A Fairbanks-based company is working to prove that a location in Delta Junction is ideal for a wind farm to add electricity into the Alaska Railbelt grid.
Alaska Environmental Power LLC received a grant from the Denali Commission to buy a generator to test a wind generation farm that will be located on a knoll overlooking Delta Junction.
Distributed Energy Systems will provide Alaska Environmental a turbine. The company’s developer has tested the location, wrote a business plan for the wind generation farm and is working to move ahead.
“This is something that my brother and I have been working on for a while,” said Mike Craft, developer and managing partner at Alaska Environmental.
A Northwind 100 turbine will be delivered to a proposed 320-acre wind farm located in Delta Junction for installation this summer. The company’s ultimate vision is to supply 15 megawatts of clean, renewable power from this location to the Railbelt grid in Alaska.
“Our intent is to build our facility around Northwind turbines,” Craft said.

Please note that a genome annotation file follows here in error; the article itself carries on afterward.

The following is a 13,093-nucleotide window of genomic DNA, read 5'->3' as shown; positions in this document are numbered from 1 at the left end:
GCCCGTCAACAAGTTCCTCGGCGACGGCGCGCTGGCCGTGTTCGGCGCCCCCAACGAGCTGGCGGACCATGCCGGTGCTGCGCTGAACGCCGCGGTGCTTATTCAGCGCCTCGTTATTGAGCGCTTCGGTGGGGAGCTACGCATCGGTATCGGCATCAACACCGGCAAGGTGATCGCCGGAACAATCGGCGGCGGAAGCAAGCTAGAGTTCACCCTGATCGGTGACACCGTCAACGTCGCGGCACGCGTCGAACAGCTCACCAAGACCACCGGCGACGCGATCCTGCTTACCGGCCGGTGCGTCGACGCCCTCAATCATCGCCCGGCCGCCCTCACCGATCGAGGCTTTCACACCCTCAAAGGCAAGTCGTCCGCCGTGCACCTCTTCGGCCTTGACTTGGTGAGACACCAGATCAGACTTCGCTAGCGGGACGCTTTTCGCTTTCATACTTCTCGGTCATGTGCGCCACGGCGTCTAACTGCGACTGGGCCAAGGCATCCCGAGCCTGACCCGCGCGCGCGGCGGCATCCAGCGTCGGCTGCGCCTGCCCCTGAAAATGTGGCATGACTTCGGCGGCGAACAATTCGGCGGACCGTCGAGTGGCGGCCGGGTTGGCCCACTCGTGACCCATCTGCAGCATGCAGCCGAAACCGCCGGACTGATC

He noted that recommendations from current Northwind 100 users and a six-month delivery availability were important drivers to his final decision to purchase.
“Distributed Energy Systems has already earned a reputation for quality and reliability,” he said. “This made my job of sourcing turbines a lot easier.”
Craft also noted that the generators were the only ones rated for use down to minus 50 degrees Fahrenheit, and that they generate 2.3 megawatts of power. The company has been monitoring the area with a 160-foot meteorology tower, and has found good winds from two directions, Craft said.
“That’s important. You want smooth dense wind, not turbulent, gusty winds. That’s the worst thing for a wind generator,” he said.
Alaska Environmental Power intends to make use of various federal tax credits and incentives regarding developing wind power. The company has applied for a grant from the Denali Commission, which, in conjunction with the Alaska Energy Authority, has developed a program to promote the development of renewable energy resources in Alaska.
With 100 kilowatts of rated power, the Northwind 100 was originally designed for use in remote wind-diesel applications. It has more recently been released as an alternative power generator for grid-connected customers, such as small businesses, commercial farms, small communities, schools and universities, and small corporate and industrial sites, according to the Northwind Co.
The turbine uses a gearless, direct-drive architecture and permanent magnet power generation to deliver reliability and high-energy capture for renewable energy into a grid with traditional electrical generation.
By Rob Stapleton
23 March 2008
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